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Ananya (name changed) was a teacher at a pre-primary at a day-care centre. It was her job to care of the children. After a while she became obsessed with cleanliness. This obsession slowly started taking over her mind, and she had to make sure that everything was clean. She started cleaning the place at every opportunity they got. The thought of uncleanliness and germs took over her mind and she couldn't go 10 minutes without washing her hands. Although her behaviour doesn't really seem that serious Ananya was suffering from an extreme case of Obsessive Compulsive Disorder. Her desire to keep things clean took over her mind until it became the most important thing her life. Which brings us the question:
What is OCD or Obsessive Compulsive Disorder?
Obsessive-compulsive disorder (OCD) is an anxiety disorder characterized by uncontrollable, unwanted thoughts and repetitive, ritualized behaviours one feels compelled to perform. The thoughts are intrusive in nature, unpleasant and distressing which causes uneasiness, apprehension, fear, or worry. The repetitive behaviours are aimed at reducing the associated anxiety.
What are the causes of OCD?
The biological framework pinpoints the focus on a circuit in the brain which regulates primitive aspects of our behaviour such as aggression, sexuality, and bodily excretions. This can be one of the causes of OCD. When the brain has difficulty turning off or ignoring impulses from this circuit, it can lead to OCD.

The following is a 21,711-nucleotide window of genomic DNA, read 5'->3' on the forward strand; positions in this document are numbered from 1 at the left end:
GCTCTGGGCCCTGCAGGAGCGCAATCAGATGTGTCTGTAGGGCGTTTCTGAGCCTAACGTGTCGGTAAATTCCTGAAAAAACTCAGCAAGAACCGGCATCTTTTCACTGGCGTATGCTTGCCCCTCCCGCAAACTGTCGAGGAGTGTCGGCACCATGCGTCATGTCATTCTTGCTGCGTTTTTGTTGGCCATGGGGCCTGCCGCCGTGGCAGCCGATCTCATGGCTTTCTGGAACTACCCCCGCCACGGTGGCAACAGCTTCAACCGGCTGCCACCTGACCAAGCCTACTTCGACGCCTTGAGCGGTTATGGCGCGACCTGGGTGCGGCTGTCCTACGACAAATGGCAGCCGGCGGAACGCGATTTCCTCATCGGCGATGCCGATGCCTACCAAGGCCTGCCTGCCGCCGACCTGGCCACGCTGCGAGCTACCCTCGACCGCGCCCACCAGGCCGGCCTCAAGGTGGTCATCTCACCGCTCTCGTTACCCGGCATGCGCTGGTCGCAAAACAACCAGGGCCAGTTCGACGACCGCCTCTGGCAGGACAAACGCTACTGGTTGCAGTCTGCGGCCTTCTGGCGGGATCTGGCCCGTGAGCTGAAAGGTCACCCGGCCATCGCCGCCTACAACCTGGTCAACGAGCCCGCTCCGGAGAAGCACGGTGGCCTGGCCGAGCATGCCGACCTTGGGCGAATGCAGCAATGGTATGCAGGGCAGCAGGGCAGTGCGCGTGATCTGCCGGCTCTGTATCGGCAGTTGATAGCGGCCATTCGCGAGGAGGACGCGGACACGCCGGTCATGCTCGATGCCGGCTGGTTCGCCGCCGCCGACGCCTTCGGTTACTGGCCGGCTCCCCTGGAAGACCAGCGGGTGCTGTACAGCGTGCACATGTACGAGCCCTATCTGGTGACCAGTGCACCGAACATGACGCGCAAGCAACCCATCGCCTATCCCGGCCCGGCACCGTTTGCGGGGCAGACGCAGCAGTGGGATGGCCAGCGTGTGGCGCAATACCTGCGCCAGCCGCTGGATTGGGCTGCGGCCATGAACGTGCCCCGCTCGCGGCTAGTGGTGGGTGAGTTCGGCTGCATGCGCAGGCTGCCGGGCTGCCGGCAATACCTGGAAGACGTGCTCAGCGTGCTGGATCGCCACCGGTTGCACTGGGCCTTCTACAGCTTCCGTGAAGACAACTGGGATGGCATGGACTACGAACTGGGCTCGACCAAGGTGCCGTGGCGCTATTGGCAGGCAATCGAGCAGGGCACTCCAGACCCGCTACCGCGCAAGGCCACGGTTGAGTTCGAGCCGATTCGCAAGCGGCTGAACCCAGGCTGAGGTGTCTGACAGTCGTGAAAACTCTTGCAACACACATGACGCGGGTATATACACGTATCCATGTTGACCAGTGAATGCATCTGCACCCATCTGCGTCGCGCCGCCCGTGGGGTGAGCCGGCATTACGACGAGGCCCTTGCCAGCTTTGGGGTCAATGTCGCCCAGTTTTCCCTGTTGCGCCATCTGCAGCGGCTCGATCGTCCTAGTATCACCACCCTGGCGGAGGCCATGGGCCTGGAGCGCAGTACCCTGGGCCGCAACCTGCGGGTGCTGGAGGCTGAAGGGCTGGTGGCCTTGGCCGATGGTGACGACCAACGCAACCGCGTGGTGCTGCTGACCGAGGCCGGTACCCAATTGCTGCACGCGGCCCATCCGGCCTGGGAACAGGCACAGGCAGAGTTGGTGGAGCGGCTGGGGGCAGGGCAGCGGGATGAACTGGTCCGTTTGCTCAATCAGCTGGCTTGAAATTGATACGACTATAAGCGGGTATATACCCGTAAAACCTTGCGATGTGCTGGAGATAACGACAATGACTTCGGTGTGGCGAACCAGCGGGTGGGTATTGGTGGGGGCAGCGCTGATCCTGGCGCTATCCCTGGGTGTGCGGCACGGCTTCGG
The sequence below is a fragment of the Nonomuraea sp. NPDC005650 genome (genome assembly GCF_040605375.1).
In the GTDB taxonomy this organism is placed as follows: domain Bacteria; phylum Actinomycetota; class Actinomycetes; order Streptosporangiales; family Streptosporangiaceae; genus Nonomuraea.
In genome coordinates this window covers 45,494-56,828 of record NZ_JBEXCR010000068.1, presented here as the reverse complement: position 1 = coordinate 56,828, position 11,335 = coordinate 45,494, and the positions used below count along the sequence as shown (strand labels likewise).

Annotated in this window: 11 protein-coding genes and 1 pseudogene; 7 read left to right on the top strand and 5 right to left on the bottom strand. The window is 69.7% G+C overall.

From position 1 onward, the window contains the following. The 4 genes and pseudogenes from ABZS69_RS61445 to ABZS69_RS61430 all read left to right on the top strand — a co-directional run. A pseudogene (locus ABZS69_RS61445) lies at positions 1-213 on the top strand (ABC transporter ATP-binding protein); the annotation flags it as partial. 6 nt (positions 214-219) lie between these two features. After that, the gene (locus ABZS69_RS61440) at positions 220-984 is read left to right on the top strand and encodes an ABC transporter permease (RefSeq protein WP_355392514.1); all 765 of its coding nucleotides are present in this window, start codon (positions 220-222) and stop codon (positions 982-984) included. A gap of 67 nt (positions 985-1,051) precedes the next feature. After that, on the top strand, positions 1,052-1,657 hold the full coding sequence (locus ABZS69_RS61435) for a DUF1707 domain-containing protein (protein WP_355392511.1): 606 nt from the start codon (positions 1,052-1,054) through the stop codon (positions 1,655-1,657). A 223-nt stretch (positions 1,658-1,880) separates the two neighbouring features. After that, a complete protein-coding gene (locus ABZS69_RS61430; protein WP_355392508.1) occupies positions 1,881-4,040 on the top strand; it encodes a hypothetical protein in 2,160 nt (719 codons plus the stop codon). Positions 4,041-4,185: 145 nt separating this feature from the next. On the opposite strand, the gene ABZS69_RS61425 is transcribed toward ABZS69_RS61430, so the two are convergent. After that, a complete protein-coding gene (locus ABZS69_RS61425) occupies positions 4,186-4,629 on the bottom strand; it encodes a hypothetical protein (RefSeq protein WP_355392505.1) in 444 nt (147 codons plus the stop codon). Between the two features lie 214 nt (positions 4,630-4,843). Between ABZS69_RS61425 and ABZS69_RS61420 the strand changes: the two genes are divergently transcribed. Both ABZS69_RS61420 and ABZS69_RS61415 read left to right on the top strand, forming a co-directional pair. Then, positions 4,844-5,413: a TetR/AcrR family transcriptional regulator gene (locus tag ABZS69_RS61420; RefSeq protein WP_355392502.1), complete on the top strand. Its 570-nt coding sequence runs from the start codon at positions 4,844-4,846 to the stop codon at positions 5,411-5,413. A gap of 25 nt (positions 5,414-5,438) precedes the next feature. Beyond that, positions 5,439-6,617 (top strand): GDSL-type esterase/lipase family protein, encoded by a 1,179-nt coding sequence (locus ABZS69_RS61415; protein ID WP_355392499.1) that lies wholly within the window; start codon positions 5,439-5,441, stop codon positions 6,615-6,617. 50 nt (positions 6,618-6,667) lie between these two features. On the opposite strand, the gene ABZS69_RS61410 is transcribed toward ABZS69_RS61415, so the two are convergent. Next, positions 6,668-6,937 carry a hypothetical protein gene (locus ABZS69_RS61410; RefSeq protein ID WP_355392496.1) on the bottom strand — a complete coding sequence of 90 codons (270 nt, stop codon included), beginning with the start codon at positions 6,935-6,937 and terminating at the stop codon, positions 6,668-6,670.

Cognitive-behavioural theories attribute the reason as if you are vulnerable to OCD you are unable to ignore bizarre thoughts. The need to control these thoughts becomes important to you, leading to compulsive behaviour.
Psychodynamic theories suggest that obsessions and compulsions are signs of unconscious conflict that you might be trying to suppress, resolve or cope with.
What are the symptoms of OCD?
To understand OCD better, Obsessions and Compulsions have to be understood clearly
Obsessions are involuntary, seemingly uncontrollable thoughts, images, or impulses that occur over and over again in your mind. You feel you don't have the choice to control your thoughts and ideas. Unfortunately, these obsessive thoughts are often disturbing and distracting.
Compulsions are behaviour or rituals that you feel driven to act out again and again. Usually, compulsions are performed in an attempt to make obsessions go away. For example, if you're afraid of contamination, you might develop elaborate cleaning rituals. However, the relief never lasts. In fact, the obsessive thoughts usually come back stronger. And the compulsive behaviours often end up causing anxiety themselves as they become more demanding and time-consuming.
The categories under which most people suffering from OCD fall under are as follows:
Just because you have obsessive thoughts or perform compulsive behaviours does NOT mean that you have obsessive-compulsive disorder. With OCD, these thoughts and behaviours cause tremendous distress, take up a lot of time, and interfere with your daily life and relationships.
Most people with obsessive-compulsive disorder (OCD) have both obsessions and compulsions, but some people experience just one or the other.
Common obsessive thoughts in obsessive-compulsive disorder (OCD) include:
Common compulsive behaviours in obsessive-compulsive disorder (OCD) include:
Obsessive-compulsive disorder (OCD) symptoms in children
While the onset of obsessive-compulsive disorder usually occurs during adolescence or young adulthood, younger children sometimes have symptoms that look like OCD. However, the symptoms of other disorders, such as ADD, autism, and Tourette's syndrome, can also look like obsessive-compulsive disorder, so a thorough medical and psychological exam is essential before any diagnosis is made.
Read more about causes, symptoms, diagnosis and treatment of OCD.
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